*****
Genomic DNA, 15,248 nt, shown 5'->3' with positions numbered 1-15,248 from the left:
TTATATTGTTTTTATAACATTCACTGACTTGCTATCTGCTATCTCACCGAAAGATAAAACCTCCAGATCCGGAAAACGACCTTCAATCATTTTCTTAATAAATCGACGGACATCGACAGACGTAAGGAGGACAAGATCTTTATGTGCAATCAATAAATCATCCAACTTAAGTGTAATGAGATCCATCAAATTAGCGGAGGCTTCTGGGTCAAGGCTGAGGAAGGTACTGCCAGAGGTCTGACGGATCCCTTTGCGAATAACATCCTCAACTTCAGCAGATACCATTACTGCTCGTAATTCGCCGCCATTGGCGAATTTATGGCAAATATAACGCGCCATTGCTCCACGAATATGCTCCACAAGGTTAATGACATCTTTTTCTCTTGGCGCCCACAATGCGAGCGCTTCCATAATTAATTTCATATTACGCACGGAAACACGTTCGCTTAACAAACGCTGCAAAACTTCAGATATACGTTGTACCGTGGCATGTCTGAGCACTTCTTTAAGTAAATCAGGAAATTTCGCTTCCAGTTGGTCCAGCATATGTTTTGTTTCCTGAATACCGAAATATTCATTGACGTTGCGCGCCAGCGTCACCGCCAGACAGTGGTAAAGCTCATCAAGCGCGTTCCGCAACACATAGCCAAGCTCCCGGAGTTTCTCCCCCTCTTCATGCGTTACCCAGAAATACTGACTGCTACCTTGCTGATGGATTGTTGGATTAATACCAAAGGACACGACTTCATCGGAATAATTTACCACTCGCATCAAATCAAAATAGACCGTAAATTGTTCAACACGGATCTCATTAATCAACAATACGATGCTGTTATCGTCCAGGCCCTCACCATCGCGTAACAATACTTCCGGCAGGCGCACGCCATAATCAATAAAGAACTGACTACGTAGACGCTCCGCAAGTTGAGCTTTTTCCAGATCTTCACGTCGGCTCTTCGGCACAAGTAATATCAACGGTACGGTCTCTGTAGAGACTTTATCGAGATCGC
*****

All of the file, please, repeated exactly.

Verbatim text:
Genomic DNA, 15,248 nt, shown 5'->3' with positions numbered 1-15,248 from the left:
TTATATTGTTTTTATAACATTCACTGACTTGCTATCTGCTATCTCACCGAAAGATAAAACCTCCAGATCCGGAAAACGACCTTCAATCATTTTCTTAATAAATCGACGGACATCGACAGACGTAAGGAGGACAAGATCTTTATGTGCAATCAATAAATCATCCAACTTAAGTGTAATGAGATCCATCAAATTAGCGGAGGCTTCTGGGTCAAGGCTGAGGAAGGTACTGCCAGAGGTCTGACGGATCCCTTTGCGAATAACATCCTCAACTTCAGCAGATACCATTACTGCTCGTAATTCGCCGCCATTGGCGAATTTATGGCAAATATAACGCGCCATTGCTCCACGAATATGCTCCACAAGGTTAATGACATCTTTTTCTCTTGGCGCCCACAATGCGAGCGCTTCCATAATTAATTTCATATTACGCACGGAAACACGTTCGCTTAACAAACGCTGCAAAACTTCAGATATACGTTGTACCGTGGCATGTCTGAGCACTTCTTTAAGTAAATCAGGAAATTTCGCTTCCAGTTGGTCCAGCATATGTTTTGTTTCCTGAATACCGAAATATTCATTGACGTTGCGCGCCAGCGTCACCGCCAGACAGTGGTAAAGCTCATCAAGCGCGTTCCGCAACACATAGCCAAGCTCCCGGAGTTTCTCCCCCTCTTCATGCGTTACCCAGAAATACTGACTGCTACCTTGCTGATGGATTGTTGGATTAATACCAAAGGACACGACTTCATCGGAATAATTTACCACTCGCATCAAATCAAAATAGACCGTAAATTGTTCAACACGGATCTCATTAATCAACAATACGATGCTGTTATCGTCCAGGCCCTCACCATCGCGTAACAATACTTCCGGCAGGCGCACGCCATAATCAATAAAGAACTGACTACGTAGACGCTCCGCAAGTTGAGCTTTTTCCAGATCTTCACGTCGGCTCTTCGGCACAAGTAATATCAACGGTACGGTCTCTGTAGAGACTTTATCGAGATCGC